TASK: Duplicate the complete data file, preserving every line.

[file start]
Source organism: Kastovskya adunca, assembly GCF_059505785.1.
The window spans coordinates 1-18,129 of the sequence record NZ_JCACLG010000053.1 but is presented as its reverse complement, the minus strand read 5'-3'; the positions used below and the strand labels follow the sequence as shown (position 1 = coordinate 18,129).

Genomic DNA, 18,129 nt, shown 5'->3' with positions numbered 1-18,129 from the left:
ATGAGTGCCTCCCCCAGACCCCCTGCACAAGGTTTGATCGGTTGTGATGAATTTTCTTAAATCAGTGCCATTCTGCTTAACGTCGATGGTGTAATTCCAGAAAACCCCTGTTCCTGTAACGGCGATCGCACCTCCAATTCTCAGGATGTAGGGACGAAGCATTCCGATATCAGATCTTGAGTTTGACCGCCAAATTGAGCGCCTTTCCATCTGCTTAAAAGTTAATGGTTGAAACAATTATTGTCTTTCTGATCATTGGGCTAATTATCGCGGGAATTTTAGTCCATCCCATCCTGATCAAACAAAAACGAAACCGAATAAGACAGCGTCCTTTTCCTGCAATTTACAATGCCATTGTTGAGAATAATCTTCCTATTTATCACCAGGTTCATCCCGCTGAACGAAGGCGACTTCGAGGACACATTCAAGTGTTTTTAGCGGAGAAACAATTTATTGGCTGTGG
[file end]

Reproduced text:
Source organism: Kastovskya adunca, assembly GCF_059505785.1.
The window spans coordinates 1-18,129 of the sequence record NZ_JCACLG010000053.1 but is presented as its reverse complement, the minus strand read 5'-3'; the positions used below and the strand labels follow the sequence as shown (position 1 = coordinate 18,129).

Genomic DNA, 18,129 nt, shown 5'->3' with positions numbered 1-18,129 from the left:
ATGAGTGCCTCCCCCAGACCCCCTGCACAAGGTTTGATCGGTTGTGATGAATTTTCTTAAATCAGTGCCATTCTGCTTAACGTCGATGGTGTAATTCCAGAAAACCCCTGTTCCTGTAACGGCGATCGCACCTCCAATTCTCAGGATGTAGGGACGAAGCATTCCGATATCAGATCTTGAGTTTGACCGCCAAATTGAGCGCCTTTCCATCTGCTTAAAAGTTAATGGTTGAAACAATTATTGTCTTTCTGATCATTGGGCTAATTATCGCGGGAATTTTAGTCCATCCCATCCTGATCAAACAAAAACGAAACCGAATAAGACAGCGTCCTTTTCCTGCAATTTACAATGCCATTGTTGAGAATAATCTTCCTATTTATCACCAGGTTCATCCCGCTGAACGAAGGCGACTTCGAGGACACATTCAAGTGTTTTTAGCGGAGAAACAATTTATTGGCTGTGG